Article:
With all the changes teams make to test cases over time, it’s often helpful to know what changes were made, who made those changes and when a test case was updated. TestRail keeps a detailed log of all changes that were made to a test case and you can easily review this log. When you open a test case in TestRail, simply switch to the History tab from the sidebar. Not only will you be able to see when a test case was updated and who made the changes, but you will also see a detailed diff of all changed test case attributes. This also makes it easy to revert any changes by copying previous test case details to the latest version.

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Full test case history to track test changes by person, date and content

Project Suite Modes and Baseline Support

When we originally introduced TestRail 4.0 about 18 months ago, we added new suite modes to manage your test cases. In earlier TestRail versions we enabled test suites by default to organize your test cases in top level test suites and sections. As we invested a lot of resources over the years to make test suites much more scalable and as we introduced new view modes, we decided to default to a single test case repository per project. Teams can still enable and use test suites, but for most projects using a single case repository per project and organizing test cases via sections and sub sections works much better.

But this is not the only option we introduced at that time. Lesser known to many TestRail users, we also added new baseline support to projects. Baselines allow you to create multiple branches and test case copies within a project. Internally a baseline is similar to a test suite, and it includes all sections and test cases of the original baseline or master branch it was copied from. You can switch a project to baseline mode under Administration > Projects > edit a project.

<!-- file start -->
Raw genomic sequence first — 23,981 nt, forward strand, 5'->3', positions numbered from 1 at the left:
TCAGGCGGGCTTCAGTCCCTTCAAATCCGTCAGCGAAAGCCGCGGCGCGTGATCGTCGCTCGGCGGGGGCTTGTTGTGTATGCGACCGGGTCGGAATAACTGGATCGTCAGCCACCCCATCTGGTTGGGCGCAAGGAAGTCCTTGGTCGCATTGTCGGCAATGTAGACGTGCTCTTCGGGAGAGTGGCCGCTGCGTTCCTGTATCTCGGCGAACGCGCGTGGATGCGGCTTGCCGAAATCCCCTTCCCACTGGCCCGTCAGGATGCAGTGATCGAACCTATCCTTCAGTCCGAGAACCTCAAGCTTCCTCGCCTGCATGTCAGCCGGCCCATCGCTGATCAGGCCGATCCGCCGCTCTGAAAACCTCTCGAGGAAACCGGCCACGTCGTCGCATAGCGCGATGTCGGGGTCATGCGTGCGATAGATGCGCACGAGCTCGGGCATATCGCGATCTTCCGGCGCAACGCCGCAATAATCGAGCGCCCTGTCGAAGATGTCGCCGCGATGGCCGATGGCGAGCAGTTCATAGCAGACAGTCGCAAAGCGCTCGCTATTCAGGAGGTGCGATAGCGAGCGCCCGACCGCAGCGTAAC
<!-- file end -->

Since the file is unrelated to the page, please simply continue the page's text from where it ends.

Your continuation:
Should your team use and enable baseline support for your projects? Probably not! Teams should only use baselines in a specific situation: if you have to maintain multiple major project versions for a long time in parallel. That is, your team needs to maintain and release multiple main branches (e.g. 1.x and 2.x) in parallel for many months or years, and the test case details will be quite different for each baseline over time, as each version will need different test cases. We designed baseline support specifically for this scenario and it’s a great way to manage multiple branches and versions of a project’s test case repository for multiple parallel development efforts.

Using baselines to maintain multiple parallel test case repository branches
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The above mentioned features make it easy to manage, track and review different test case versions and changes over time. Not every team will need all of the above features though. Especially the baseline mode should be limited to projects where this is really required. But TestRail offers advanced versioning and history tracking features for all kinds of scenarios and configurations.

In addition to the mentioned tools to manage your test case versions, TestRail also comes with various helpful options to track your releases, iterations and sprints via milestones and test plans. Make sure to try TestRail free for 30 days to improve your testing efforts if you aren’t using it yet, and check out TestRail’s great versioning support.